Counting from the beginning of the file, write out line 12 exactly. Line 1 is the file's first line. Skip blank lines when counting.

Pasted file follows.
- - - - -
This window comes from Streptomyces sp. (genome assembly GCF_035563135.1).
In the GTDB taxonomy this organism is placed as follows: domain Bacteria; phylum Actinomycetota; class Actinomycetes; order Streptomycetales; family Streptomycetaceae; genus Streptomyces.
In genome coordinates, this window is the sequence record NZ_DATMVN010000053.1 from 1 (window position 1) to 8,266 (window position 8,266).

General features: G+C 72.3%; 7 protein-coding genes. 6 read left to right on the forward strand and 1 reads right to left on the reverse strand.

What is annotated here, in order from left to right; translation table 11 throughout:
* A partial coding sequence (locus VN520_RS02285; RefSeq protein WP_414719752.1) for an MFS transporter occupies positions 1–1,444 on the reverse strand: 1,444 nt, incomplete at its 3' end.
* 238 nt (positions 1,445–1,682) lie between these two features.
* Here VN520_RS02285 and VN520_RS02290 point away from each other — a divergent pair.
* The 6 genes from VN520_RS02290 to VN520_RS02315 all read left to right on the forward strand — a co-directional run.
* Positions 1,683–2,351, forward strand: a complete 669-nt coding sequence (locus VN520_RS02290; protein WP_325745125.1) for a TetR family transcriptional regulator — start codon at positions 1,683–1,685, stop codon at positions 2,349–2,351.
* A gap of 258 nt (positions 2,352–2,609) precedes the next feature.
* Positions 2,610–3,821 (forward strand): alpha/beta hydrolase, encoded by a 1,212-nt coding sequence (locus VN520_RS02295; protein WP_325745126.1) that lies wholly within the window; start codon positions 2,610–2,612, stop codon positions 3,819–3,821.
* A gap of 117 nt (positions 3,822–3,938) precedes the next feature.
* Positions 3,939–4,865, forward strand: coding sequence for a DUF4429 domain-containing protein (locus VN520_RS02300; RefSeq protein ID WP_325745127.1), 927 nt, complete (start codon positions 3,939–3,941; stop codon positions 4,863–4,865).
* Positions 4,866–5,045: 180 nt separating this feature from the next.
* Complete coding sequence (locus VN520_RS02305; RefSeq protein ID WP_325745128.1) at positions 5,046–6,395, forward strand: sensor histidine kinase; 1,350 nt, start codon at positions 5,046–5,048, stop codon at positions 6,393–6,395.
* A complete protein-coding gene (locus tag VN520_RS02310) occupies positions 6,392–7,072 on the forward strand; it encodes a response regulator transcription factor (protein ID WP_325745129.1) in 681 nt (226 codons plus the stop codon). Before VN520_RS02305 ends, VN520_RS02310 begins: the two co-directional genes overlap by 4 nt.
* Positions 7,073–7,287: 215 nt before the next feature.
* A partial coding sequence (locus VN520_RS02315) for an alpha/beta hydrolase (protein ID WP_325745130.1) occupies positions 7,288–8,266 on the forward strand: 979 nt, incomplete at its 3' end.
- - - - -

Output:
* Positions 2,610–3,821 (forward strand): alpha/beta hydrolase, encoded by a 1,212-nt coding sequence (locus VN520_RS02295; protein WP_325745126.1) that lies wholly within the window; start codon positions 2,610–2,612, stop codon positions 3,819–3,821.